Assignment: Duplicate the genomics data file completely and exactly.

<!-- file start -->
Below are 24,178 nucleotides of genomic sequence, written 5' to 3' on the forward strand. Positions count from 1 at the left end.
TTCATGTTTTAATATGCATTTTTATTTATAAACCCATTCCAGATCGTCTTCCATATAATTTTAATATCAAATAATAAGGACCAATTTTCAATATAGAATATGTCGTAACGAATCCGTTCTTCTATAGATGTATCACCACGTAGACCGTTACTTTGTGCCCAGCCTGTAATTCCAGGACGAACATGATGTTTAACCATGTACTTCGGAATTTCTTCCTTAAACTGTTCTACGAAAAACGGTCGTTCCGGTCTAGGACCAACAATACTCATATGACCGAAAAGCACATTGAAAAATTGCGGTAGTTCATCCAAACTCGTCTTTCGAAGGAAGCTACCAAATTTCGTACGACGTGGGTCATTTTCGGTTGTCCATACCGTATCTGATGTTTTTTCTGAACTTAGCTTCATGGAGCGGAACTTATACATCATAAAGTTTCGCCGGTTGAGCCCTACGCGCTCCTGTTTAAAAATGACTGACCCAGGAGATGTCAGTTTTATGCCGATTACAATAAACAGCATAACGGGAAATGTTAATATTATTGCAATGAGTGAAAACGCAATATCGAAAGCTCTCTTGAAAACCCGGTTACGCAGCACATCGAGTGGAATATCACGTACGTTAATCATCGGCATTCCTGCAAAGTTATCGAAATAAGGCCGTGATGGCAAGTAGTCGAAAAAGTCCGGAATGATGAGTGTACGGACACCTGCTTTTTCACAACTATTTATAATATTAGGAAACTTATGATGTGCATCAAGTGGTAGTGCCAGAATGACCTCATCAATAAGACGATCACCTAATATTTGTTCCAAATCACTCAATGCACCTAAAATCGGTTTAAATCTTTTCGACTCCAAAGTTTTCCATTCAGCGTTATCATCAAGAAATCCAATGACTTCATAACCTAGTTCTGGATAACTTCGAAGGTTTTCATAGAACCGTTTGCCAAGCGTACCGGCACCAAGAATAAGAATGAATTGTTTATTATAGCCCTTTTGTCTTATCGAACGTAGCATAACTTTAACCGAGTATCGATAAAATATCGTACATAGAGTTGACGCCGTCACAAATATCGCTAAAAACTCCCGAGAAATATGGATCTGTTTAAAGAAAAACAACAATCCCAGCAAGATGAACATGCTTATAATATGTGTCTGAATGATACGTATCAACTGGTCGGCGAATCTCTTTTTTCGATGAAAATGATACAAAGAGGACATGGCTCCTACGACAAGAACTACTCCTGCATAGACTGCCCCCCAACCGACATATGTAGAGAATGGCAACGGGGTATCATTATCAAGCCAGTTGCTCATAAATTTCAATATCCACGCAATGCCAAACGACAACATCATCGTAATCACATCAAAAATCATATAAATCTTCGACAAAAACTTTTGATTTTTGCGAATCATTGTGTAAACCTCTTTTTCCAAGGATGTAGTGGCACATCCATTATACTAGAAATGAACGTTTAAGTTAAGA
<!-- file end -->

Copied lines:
Below are 24,178 nucleotides of genomic sequence, written 5' to 3' on the forward strand. Positions count from 1 at the left end.
TTCATGTTTTAATATGCATTTTTATTTATAAACCCATTCCAGATCGTCTTCCATATAATTTTAATATCAAATAATAAGGACCAATTTTCAATATAGAATATGTCGTAACGAATCCGTTCTTCTATAGATGTATCACCACGTAGACCGTTACTTTGTGCCCAGCCTGTAATTCCAGGACGAACATGATGTTTAACCATGTACTTCGGAATTTCTTCCTTAAACTGTTCTACGAAAAACGGTCGTTCCGGTCTAGGACCAACAATACTCATATGACCGAAAAGCACATTGAAAAATTGCGGTAGTTCATCCAAACTCGTCTTTCGAAGGAAGCTACCAAATTTCGTACGACGTGGGTCATTTTCGGTTGTCCATACCGTATCTGATGTTTTTTCTGAACTTAGCTTCATGGAGCGGAACTTATACATCATAAAGTTTCGCCGGTTGAGCCCTACGCGCTCCTGTTTAAAAATGACTGACCCAGGAGATGTCAGTTTTATGCCGATTACAATAAACAGCATAACGGGAAATGTTAATATTATTGCAATGAGTGAAAACGCAATATCGAAAGCTCTCTTGAAAACCCGGTTACGCAGCACATCGAGTGGAATATCACGTACGTTAATCATCGGCATTCCTGCAAAGTTATCGAAATAAGGCCGTGATGGCAAGTAGTCGAAAAAGTCCGGAATGATGAGTGTACGGACACCTGCTTTTTCACAACTATTTATAATATTAGGAAACTTATGATGTGCATCAAGTGGTAGTGCCAGAATGACCTCATCAATAAGACGATCACCTAATATTTGTTCCAAATCACTCAATGCACCTAAAATCGGTTTAAATCTTTTCGACTCCAAAGTTTTCCATTCAGCGTTATCATCAAGAAATCCAATGACTTCATAACCTAGTTCTGGATAACTTCGAAGGTTTTCATAGAACCGTTTGCCAAGCGTACCGGCACCAAGAATAAGAATGAATTGTTTATTATAGCCCTTTTGTCTTATCGAACGTAGCATAACTTTAACCGAGTATCGATAAAATATCGTACATAGAGTTGACGCCGTCACAAATATCGCTAAAAACTCCCGAGAAATATGGATCTGTTTAAAGAAAAACAACAATCCCAGCAAGATGAACATGCTTATAATATGTGTCTGAATGATACGTATCAACTGGTCGGCGAATCTCTTTTTTCGATGAAAATGATACAAAGAGGACATGGCTCCTACGACAAGAACTACTCCTGCATAGACTGCCCCCCAACCGACATATGTAGAGAATGGCAACGGGGTATCATTATCAAGCCAGTTGCTCATAAATTTCAATATCCACGCAATGCCAAACGACAACATCATCGTAATCACATCAAAAATCATATAAATCTTCGACAAAAACTTTTGATTTTTGCGAATCATTGTGTAAACCTCTTTTTCCAAGGATGTAGTGGCACATCCATTATACTAGAAATGAACGTTTAAGTTAAGA